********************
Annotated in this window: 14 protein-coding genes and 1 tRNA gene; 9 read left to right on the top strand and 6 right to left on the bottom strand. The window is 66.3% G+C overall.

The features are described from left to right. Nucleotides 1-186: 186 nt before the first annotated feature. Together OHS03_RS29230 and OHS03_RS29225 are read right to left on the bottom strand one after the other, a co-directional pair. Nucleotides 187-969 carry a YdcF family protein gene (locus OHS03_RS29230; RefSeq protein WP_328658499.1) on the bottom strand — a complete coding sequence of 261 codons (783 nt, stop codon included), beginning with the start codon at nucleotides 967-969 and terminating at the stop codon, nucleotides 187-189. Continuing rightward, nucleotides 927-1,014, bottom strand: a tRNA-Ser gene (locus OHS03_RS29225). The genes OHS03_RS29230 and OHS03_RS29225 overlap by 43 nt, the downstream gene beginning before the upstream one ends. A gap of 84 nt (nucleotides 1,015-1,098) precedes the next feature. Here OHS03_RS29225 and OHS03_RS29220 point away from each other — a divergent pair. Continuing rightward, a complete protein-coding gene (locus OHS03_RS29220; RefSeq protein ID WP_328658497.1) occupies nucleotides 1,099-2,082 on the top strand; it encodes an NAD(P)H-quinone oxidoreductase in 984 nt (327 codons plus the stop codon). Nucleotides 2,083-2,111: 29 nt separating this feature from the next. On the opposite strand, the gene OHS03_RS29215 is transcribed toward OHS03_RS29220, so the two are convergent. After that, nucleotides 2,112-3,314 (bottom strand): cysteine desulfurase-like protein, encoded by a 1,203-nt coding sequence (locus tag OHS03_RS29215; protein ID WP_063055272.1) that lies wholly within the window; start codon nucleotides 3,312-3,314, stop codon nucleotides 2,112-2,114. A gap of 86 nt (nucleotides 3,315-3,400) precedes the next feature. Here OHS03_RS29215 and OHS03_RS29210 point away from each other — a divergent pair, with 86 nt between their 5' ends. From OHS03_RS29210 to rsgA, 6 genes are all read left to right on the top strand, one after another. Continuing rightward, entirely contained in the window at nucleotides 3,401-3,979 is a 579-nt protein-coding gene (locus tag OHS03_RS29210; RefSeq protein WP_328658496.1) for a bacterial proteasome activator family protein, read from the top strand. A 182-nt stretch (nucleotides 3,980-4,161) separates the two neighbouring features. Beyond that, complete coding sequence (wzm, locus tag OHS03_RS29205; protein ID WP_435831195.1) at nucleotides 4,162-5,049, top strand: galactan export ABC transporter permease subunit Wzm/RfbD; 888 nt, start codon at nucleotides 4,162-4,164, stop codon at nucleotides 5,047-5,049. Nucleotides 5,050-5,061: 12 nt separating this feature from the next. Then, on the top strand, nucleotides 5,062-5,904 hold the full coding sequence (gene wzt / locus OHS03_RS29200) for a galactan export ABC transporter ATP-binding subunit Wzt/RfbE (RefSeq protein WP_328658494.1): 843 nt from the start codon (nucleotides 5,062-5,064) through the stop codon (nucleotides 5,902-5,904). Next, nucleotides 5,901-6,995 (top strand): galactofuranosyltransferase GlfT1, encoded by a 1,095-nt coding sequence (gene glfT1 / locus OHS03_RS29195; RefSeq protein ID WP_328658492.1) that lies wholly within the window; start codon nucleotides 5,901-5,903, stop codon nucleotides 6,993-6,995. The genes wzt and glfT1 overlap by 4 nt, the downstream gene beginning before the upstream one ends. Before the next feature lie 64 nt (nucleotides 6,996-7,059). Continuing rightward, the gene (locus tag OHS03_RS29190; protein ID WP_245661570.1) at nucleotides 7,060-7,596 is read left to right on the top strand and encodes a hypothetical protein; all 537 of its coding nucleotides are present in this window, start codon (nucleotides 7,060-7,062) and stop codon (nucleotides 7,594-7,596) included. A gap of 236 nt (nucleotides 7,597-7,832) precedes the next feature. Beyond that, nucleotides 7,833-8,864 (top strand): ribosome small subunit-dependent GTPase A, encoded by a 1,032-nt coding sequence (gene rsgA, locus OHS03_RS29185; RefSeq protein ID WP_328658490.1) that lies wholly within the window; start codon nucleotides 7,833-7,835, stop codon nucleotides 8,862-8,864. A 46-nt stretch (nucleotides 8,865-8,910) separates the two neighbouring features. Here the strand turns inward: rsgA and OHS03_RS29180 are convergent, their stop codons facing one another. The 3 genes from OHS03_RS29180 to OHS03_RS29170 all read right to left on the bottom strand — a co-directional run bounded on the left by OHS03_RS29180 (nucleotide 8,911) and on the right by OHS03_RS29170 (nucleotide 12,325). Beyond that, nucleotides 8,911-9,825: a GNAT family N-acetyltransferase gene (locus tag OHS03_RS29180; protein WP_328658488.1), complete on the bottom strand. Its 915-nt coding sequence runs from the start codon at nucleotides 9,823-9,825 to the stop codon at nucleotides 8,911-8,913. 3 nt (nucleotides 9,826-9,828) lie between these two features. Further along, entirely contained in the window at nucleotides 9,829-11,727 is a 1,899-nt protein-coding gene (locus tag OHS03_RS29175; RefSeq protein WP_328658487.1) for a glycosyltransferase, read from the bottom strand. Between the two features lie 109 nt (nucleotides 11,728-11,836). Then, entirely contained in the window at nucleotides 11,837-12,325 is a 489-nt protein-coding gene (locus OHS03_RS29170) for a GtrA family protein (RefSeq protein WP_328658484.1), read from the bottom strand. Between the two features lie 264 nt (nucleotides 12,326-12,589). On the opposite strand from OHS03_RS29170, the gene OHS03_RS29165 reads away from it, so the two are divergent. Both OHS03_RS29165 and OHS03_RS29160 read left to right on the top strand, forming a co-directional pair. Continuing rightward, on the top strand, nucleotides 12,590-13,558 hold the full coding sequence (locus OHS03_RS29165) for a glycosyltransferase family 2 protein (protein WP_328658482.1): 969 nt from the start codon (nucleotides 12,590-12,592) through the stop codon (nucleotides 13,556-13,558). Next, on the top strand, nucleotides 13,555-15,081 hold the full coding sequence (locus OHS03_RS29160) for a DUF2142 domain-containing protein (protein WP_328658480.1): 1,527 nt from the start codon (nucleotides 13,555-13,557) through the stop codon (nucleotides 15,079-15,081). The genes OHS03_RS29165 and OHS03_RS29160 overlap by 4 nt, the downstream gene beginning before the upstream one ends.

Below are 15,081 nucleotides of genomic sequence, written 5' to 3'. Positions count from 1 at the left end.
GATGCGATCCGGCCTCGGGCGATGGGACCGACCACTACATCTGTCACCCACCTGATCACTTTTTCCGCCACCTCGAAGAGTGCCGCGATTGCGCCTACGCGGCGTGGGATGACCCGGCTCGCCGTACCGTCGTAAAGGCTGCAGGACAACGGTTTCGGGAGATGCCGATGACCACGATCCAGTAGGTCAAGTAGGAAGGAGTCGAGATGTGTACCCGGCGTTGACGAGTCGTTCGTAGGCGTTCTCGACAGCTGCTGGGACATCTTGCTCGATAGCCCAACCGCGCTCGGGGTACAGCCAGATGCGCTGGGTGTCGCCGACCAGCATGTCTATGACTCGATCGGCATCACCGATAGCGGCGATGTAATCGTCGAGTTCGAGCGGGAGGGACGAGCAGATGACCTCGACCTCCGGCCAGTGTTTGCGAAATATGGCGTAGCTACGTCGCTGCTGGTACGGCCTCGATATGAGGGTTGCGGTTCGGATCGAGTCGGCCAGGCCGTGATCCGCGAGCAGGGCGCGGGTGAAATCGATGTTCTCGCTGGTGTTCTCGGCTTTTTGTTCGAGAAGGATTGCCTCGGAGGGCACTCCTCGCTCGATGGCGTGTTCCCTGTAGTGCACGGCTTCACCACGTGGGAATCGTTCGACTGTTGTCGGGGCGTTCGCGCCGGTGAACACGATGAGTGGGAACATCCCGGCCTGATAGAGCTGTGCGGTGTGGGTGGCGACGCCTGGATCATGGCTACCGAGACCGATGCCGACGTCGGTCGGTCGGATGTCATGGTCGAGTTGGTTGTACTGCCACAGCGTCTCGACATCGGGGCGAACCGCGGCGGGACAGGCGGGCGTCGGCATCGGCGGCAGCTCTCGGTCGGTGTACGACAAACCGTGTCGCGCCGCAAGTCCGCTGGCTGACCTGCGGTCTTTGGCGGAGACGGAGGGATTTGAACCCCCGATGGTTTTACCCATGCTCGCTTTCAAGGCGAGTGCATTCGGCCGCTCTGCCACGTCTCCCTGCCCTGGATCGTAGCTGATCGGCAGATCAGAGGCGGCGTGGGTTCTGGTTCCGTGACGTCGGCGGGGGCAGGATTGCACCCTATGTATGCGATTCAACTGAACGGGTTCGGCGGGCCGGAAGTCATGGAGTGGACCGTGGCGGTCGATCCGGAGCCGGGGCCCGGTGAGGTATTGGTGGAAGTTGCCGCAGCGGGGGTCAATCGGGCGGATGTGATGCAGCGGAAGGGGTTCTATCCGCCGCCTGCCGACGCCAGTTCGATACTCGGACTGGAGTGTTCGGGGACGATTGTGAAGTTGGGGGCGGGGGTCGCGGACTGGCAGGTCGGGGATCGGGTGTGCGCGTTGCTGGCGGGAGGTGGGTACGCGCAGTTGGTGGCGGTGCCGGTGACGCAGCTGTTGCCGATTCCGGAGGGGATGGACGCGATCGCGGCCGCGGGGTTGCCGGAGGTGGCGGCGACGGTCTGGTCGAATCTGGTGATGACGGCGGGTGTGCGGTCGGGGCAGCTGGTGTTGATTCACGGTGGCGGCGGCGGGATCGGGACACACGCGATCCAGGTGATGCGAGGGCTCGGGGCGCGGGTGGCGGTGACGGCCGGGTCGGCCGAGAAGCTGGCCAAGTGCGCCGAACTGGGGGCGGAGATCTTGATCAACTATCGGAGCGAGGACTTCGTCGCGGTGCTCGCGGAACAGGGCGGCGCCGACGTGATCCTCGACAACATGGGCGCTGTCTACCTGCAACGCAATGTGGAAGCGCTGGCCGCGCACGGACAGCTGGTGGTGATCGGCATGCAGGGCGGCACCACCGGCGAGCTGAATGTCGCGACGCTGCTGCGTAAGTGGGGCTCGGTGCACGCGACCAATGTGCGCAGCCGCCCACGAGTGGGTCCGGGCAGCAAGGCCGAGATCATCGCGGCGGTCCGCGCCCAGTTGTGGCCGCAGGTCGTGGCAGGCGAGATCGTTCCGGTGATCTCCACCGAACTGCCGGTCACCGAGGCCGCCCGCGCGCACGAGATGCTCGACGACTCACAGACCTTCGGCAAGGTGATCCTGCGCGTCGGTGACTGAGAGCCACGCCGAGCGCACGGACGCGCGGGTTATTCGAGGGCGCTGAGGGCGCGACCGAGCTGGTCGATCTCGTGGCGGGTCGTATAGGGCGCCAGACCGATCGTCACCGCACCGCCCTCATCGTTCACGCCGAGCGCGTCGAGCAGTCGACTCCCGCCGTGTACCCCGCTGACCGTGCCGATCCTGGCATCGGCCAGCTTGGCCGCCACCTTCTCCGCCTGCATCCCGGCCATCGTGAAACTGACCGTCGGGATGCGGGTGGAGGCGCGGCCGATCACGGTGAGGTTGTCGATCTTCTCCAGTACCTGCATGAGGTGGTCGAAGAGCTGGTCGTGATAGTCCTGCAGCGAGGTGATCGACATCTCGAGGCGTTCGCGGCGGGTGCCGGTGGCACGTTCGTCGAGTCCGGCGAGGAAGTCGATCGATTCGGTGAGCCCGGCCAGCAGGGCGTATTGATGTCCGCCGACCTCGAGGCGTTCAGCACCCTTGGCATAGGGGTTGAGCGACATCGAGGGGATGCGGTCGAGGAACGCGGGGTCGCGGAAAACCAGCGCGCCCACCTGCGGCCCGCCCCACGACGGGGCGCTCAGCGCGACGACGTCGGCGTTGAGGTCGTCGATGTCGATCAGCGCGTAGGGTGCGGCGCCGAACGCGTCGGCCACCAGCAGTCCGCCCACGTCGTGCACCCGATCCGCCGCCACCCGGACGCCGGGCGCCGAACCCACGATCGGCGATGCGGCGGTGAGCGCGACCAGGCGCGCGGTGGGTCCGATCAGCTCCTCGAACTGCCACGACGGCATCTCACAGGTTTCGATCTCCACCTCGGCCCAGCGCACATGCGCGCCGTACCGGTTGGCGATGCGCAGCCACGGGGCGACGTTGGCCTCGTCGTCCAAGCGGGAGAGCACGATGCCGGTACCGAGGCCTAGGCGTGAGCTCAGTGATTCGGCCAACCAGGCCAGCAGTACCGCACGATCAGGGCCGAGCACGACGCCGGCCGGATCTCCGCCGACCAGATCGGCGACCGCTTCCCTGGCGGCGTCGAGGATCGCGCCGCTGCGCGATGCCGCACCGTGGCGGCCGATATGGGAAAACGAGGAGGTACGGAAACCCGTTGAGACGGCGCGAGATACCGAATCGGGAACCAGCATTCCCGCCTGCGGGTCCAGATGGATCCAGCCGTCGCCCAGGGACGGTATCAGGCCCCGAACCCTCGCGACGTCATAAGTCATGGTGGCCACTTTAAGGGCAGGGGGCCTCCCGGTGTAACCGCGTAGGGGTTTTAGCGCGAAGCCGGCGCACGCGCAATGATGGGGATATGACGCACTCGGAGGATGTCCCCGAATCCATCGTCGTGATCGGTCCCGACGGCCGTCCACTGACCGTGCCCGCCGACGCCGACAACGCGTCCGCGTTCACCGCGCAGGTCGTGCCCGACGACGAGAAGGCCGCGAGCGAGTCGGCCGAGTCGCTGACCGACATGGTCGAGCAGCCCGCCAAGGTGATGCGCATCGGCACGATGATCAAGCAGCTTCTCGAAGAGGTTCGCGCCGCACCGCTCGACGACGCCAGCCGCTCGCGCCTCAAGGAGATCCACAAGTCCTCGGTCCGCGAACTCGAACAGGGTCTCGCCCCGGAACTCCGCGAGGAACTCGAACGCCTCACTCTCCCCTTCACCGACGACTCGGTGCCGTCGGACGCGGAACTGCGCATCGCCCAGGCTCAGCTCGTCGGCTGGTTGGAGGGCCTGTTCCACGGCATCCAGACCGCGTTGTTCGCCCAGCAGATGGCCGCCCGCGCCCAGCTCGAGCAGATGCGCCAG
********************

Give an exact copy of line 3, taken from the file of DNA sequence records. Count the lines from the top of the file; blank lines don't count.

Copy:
Below are 15,081 nucleotides of genomic sequence, written 5' to 3'. Positions count from 1 at the left end.